Posted: 11/16/2008 | November 16th, 2008
Updated: 12/22/2021 | December 22nd, 2021
All along the backpacker trail, you hear it. The talk. The chatter. The snarls. The attitude. The condescension.
I’m talking about how backpackers feel about “tourists.”
Backpackers view tourists as non-travelers. Tourists are people who just visit a place for pictures, hotels, and cheesy restaurants. They stick to the beaten path, take big bus tours, and never bother to interact with the locals.
Backpackers, on the other hand, consider themselves as real travelers – they go places for cultural experiences, to meet the locals, and to immerse themselves in faraway lands. They are out there to learn about the world and discover unknown secrets and connections.
Or, at least, that’s what they think they are doing.
However, while some travelers do that, a backpacker is usually a young traveler on a long trip who sleeps in hostels, cooks his/her own meals, lives cheap, and parties hard. Sure, they take local transport but they often just hang out with other travelers.
I always found this distinction a bit ironic since so many backpackers, while talking down about “tourists,” carry their Lonely Planet, visit the same cities and stay at the same hostels, and stick to the same path that was laid out before them by the backpackers who came before.
While I consider myself part of the backpacker crowd (though more of a nomad), I don’t subscribe to the line of thought that backpackers are better than tourists. When I hear this argument, I shake my head and find joy in pointing out the hypocrisy of some naive fellow traveler.
But let’s be clear.
“Tourists” do stick out like sore thumbs. They couldn’t hide if they tried. Many make no attempt to learn cultural norms, blend in, or respect the local way of life. These are the tourists that people speak about.
And I can’t stand them either — those tourists who come to a place, make no effort to interact with the locals and stay in the resort their whole vacation. What’s the point of coming to a new country if you’re never really going to see it?
To me, that’s not traveling. (Though, I do appreciate that they at least made the effort to leave their country. Baby steps, right?)
But how is that different than a backpacker who just parties in Amsterdam and visits the Van Gogh museum? How is that different than someone who goes to Thailand parties at the Full Moon Party and never explores somewhere “off the beaten path”? Or spends a month in a country and never learns the language? That’s not being a traveler. That’s not making an effort to learn about the people or place.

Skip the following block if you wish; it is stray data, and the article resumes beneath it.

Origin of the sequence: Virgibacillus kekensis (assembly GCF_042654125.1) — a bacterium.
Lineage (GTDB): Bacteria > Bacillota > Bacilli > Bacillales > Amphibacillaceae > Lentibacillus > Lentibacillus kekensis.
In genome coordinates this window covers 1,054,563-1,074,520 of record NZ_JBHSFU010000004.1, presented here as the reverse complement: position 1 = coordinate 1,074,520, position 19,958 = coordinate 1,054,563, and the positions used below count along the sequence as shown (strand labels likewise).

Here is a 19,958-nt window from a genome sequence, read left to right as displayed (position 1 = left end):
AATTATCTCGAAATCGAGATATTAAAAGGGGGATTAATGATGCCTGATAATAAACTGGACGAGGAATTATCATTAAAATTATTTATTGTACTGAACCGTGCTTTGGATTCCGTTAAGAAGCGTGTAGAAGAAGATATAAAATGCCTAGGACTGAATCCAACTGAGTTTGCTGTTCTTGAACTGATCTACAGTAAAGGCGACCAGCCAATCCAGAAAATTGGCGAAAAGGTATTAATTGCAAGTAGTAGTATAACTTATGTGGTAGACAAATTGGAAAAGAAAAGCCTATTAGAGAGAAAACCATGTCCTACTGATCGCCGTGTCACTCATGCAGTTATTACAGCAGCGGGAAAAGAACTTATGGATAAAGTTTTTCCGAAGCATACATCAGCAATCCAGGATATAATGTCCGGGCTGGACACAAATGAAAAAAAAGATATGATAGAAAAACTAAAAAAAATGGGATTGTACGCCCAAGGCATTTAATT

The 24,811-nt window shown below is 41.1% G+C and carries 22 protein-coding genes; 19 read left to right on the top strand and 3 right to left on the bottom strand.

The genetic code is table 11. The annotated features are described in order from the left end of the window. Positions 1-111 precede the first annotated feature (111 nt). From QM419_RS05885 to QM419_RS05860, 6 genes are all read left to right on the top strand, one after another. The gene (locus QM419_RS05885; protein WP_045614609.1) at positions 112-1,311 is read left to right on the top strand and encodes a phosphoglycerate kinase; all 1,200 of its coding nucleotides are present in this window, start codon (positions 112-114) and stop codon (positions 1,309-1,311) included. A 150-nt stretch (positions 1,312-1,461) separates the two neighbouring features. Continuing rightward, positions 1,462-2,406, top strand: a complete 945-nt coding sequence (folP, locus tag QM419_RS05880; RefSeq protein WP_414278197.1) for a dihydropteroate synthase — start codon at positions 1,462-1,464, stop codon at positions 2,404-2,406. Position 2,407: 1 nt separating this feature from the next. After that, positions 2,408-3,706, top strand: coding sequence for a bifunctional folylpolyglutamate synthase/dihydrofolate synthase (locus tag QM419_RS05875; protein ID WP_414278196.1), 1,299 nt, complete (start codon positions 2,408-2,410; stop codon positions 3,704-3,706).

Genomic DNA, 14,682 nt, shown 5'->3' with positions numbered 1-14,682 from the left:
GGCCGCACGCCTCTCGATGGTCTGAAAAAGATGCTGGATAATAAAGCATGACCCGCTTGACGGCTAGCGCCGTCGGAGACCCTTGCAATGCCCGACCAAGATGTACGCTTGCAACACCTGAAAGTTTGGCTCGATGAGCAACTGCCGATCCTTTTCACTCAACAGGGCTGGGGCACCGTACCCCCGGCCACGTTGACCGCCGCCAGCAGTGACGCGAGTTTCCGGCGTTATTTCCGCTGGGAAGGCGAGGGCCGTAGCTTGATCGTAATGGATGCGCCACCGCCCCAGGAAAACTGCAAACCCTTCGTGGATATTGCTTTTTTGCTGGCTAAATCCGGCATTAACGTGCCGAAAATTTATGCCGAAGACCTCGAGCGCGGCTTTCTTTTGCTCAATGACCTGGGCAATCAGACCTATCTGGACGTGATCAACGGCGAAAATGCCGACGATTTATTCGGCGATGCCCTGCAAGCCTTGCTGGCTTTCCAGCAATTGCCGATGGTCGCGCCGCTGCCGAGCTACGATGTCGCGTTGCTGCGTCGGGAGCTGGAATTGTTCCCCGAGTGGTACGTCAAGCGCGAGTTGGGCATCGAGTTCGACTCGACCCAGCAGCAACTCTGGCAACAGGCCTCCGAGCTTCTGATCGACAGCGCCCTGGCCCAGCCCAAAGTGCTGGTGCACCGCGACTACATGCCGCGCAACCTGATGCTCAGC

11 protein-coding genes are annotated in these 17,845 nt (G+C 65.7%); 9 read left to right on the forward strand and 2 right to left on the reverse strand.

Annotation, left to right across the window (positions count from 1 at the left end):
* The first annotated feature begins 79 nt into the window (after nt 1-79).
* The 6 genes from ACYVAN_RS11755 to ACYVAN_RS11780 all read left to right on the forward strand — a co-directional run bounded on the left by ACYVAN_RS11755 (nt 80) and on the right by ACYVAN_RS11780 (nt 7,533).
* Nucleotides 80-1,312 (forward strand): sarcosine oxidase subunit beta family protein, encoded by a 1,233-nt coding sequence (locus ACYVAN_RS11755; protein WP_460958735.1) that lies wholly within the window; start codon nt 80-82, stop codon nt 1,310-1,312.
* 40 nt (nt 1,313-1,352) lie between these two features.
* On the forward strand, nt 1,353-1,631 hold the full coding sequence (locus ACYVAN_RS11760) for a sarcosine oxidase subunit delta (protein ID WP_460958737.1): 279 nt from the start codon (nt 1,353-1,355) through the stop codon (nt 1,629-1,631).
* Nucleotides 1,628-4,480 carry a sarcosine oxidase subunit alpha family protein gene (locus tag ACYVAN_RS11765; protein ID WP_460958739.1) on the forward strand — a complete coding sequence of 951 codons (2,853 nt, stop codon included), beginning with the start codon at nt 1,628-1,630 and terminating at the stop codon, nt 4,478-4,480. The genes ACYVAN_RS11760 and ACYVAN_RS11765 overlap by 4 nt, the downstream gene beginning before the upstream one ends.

We all stick out sometimes.
And you know what? There’s nothing wrong with that!
We all get an “A” for effort. What is ironic is that instead of trying to promote better travel – travel that gets people of all travel styles to interact with the locals – backpackers claim superiority because they do it cheaper and for a longer amount of time. They get off the beaten path, they say, and live like the locals do.
Except they don’t.
Experiencing a new culture means staying there long enough to get into the flow of life. Most backpackers don’t do that. They simply go to the newest party location and call it off-the-beaten-path until someone (else) with a Lonely Planet arrives. They eat at street stalls and claim they are just like the locals, yet they never learn the language and only eat food that looks safe.
I often get asked where to go to see the “real” Thailand, and I always say that there is no such thing – every part is equally real.
“Well, we want to live like a local,” they respond.
“Get an apartment and get a job” is my response.
If you want to really get to know a place, stay there for longer than a few days.
I like to call this “The Beach Syndrome” – this idea that traveling cheap is better and more authentic (because the locals are glad you are saving your money and not giving it to them) and that there is someplace off the beaten path that is the true, authentic part of a country.
Backpackers think just like the characters in the book The Beach did – that there is some travel ideal out there. This authentic, mysterious place that supposedly exists where everything is real and you’re the only stranger there and everyone is friendly and you melt right into local life. What a place that would be! Too bad it doesn’t exist.
It’s a myth.
It’s “The Beach Syndrome.”
I’m not a huge fan of package tours (though I still do go on tours) but that doesn’t mean I’m better than the people that go on them. No type of travel is really better than any other travel. What matters is that we move past the backpacker/tourist debate and realize that the important part is that we travel.
We not only go for pleasure and pictures but to also learn about another culture and break out of our comfort zones — even if just a bit.
Isn’t that the point of why we go anyway?
A rose by any other name is still a rose.
And, no matter what we call ourselves, we are really all just tourists.
And it’s time we stop acting like we’re not and pretending one type of traveler is better than another. It’s a stupid distinction. Let’s all get over ourselves.
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